US Cyber Command has issued a warning – a very public warning on its Twitter account – that it has found the “active malicious use” of a vulnerability within Microsoft Outlook that the Iranian regime appears to be linked to.
The Iranian regime has a sophisticated cyber-crime network, but it is far from being as advanced as some of the other big players in the world. Analysts looking into the situation believe that the Iranian regime may not have the resources or knowledge to be able to cause disruption to the American government and are warning that the regime’s cyber criminals may strike the wider non-governmental sector.
Sense-post were the first to find out about the Outlook vulnerability two years ago. The patch that US Cyber Command recommended in their message on Twitter is not applicable to some who have already done the patching. However, there are a great number of systems that are vulnerable, meaning that wider networks are exposed to the threat.
Forbes explains: “The bug essentially opens a door for malicious code to escape from Outlook into the underlying operating system.”
Last year, the regime in Iran was able to take the vulnerability and turn it into a weapon. This was done by one of its hacking groups that is known by the name “APT33”, or “Advanced Persistent Threat 33”, which is said to have targeted defense, aerospace and petrochemical industries in a number of countries including the United States and Saudi Arabia.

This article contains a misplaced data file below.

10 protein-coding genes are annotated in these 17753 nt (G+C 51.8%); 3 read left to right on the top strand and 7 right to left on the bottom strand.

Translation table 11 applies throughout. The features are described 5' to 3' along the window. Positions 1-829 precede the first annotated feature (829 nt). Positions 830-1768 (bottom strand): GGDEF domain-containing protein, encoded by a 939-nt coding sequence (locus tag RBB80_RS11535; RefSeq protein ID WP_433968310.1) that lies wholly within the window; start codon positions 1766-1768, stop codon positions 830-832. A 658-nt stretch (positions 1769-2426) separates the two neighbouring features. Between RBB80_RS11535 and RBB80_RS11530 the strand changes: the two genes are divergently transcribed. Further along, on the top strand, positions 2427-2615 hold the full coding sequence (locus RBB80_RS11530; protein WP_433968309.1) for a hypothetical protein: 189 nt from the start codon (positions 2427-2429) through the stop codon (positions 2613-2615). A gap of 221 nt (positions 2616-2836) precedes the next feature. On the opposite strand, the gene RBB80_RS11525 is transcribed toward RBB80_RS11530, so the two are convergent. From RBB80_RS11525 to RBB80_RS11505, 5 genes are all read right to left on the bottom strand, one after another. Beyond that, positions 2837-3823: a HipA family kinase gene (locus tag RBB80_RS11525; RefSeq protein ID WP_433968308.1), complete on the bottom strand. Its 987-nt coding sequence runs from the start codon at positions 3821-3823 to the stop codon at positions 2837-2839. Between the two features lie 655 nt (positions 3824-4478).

Cyber agencies have, in the past few years, been warning about the Iranian regime’s cyber capabilities in general. They have been saying that the regime, which was once a very low threat, is piling more resources into cyber-attack techniques. The Iranian-backed groups are becoming increasingly sophisticated and must not be underestimated.
Only last month, the Cyber security and Infrastructure Security Agency (CISA) warned that the United States has become a particular target of malicious cyber activity, naming Iran as the instigator.